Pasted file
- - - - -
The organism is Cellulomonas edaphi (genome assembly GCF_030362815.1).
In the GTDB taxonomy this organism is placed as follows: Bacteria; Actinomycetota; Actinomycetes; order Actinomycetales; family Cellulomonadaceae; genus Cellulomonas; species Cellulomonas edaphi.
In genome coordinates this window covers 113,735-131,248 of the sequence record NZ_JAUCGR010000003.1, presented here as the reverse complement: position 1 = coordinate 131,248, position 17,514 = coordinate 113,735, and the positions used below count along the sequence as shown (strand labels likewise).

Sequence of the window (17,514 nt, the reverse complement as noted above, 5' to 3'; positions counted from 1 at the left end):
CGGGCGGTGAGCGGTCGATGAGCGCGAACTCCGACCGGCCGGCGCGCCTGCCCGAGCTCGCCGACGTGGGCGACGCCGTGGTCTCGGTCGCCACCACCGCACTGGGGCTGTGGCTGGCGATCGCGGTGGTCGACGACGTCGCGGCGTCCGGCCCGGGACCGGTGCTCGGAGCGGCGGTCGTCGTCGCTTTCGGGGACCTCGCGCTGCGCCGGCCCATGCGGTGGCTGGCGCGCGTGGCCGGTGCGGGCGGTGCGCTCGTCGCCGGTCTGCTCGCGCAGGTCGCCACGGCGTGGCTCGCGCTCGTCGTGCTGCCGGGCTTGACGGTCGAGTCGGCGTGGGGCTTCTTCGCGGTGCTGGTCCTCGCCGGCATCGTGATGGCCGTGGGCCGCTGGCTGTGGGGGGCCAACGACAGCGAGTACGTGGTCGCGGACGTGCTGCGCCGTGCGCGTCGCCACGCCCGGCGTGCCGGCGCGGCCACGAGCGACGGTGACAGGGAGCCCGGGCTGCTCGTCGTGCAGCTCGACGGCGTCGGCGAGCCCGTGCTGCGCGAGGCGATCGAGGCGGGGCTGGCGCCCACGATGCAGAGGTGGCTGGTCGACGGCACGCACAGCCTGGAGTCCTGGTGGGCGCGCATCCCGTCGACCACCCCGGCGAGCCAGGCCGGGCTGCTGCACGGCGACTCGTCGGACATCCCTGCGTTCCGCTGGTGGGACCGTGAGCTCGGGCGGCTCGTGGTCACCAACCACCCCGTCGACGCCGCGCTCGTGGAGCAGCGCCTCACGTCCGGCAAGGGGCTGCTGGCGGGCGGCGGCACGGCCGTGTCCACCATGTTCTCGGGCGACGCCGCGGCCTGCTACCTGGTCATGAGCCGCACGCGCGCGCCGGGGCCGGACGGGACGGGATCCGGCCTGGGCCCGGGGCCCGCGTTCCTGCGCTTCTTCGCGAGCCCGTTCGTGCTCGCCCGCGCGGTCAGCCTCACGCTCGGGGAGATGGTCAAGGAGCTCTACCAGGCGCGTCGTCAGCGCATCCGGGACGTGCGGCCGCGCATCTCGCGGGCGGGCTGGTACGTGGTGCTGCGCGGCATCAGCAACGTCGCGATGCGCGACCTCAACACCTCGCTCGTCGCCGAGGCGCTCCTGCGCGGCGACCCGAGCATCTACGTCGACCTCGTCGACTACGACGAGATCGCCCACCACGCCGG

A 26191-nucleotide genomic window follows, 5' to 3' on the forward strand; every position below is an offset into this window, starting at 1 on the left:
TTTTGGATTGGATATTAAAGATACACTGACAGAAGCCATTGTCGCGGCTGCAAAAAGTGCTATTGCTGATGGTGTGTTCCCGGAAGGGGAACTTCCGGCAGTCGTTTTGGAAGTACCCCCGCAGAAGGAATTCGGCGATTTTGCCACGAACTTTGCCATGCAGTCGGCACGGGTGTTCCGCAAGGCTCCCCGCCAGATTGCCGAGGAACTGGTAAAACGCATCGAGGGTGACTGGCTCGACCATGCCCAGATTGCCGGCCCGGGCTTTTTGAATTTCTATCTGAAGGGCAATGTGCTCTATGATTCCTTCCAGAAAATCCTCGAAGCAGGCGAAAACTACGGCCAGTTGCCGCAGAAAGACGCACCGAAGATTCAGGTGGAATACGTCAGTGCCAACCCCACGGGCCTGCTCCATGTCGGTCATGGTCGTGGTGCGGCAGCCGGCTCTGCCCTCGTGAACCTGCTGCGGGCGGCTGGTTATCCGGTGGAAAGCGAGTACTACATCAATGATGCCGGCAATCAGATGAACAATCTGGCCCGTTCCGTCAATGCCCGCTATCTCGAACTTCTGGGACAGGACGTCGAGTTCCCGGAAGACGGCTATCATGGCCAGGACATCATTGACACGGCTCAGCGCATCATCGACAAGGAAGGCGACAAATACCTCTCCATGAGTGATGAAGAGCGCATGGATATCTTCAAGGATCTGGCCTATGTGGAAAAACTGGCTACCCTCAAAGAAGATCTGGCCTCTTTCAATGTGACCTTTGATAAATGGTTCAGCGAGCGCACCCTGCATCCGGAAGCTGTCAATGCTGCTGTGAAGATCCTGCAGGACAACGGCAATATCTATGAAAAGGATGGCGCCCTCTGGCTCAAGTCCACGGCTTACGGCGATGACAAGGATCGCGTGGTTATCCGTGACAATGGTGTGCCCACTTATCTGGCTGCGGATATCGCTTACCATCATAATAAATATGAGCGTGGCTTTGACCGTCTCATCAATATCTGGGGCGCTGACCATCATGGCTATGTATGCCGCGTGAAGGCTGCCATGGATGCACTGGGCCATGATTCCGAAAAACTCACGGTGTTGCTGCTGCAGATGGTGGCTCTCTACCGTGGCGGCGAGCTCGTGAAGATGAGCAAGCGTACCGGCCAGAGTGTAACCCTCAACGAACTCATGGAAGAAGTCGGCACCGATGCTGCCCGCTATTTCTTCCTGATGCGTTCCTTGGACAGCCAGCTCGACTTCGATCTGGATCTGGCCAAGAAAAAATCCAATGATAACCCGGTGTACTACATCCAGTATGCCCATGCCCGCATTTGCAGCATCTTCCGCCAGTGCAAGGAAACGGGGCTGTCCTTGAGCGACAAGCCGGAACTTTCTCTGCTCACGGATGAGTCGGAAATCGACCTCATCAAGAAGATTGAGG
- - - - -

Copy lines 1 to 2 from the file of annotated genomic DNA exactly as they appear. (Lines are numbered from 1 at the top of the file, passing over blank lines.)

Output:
The organism is Cellulomonas edaphi (genome assembly GCF_030362815.1).
In the GTDB taxonomy this organism is placed as follows: Bacteria; Actinomycetota; Actinomycetes; order Actinomycetales; family Cellulomonadaceae; genus Cellulomonas; species Cellulomonas edaphi.